Medical students in the military may have to complete one or more additional training commitments depending on their particular branch. These often take up any school breaks, such as the summer after their first year of medical school. Your student may also have additional financial hurdles to navigate with government agencies as they begin their medical school career. During their fourth year, audition rotations for residency programs may be on active duty bases. Health Professions Scholarship Program (HPSP) students may have other options before residency, such as a being a General Medical Officer for a year or two, and the Match process can be different as well. It is a good idea for your student to get in touch with our current military students, including those in the WVSOM chapter of the Association of Military Osteopathic Physicians and Surgeons (AMOPS), who are navigating this path. As they will tell you, networking is crucial.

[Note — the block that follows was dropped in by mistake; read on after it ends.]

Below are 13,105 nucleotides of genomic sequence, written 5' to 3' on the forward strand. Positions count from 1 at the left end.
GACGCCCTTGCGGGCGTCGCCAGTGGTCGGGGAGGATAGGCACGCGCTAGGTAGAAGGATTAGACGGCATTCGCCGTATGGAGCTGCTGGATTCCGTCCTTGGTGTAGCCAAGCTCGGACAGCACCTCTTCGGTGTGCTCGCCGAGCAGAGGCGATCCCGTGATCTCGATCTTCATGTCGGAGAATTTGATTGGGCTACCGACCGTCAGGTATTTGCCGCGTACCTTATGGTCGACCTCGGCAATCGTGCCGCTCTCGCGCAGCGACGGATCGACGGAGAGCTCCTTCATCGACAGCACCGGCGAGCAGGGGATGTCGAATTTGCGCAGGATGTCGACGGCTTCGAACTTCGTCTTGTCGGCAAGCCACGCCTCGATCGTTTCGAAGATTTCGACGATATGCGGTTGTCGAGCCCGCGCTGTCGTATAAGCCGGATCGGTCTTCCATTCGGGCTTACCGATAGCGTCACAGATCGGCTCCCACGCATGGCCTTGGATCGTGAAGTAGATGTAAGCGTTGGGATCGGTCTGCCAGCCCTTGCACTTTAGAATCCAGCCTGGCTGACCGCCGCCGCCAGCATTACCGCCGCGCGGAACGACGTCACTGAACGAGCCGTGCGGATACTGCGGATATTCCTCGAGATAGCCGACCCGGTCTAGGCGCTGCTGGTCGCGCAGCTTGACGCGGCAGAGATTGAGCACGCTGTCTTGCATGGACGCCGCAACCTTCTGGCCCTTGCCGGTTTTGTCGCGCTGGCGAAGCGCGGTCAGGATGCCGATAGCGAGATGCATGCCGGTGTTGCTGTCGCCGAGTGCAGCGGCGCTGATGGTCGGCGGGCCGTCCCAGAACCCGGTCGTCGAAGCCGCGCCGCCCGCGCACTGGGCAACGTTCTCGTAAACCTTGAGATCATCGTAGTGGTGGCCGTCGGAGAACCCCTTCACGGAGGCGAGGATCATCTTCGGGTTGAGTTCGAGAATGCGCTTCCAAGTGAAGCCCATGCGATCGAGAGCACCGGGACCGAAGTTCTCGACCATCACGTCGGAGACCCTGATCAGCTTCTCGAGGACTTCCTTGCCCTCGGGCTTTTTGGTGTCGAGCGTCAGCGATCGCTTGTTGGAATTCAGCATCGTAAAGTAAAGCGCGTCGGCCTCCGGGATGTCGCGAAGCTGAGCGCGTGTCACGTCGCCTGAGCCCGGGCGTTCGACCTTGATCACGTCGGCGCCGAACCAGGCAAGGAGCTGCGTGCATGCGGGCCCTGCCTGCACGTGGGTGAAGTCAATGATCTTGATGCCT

Questions?

We are always happy to hear from you, and can share more information, in general, about any of the topics listed above and more. Because your student is an adult, their privacy rights are protected under the Federal law known as the Family Educational Rights and Privacy Act or FERPA. Because of this, we unable to share with you any details about your student’s experience in particular. We do encourage you to keep the lines of communication open with your student, and let them know that they can reach out to us directly with any questions or concerns.

Please feel free to contact Rebecca Morrow, Assistant Dean for Student Affairs, if you have any questions about these or other topics.  I look forward to talking with you!

Email: rmorrow@osteo.wvsom.edu

Phone: 304-793-6591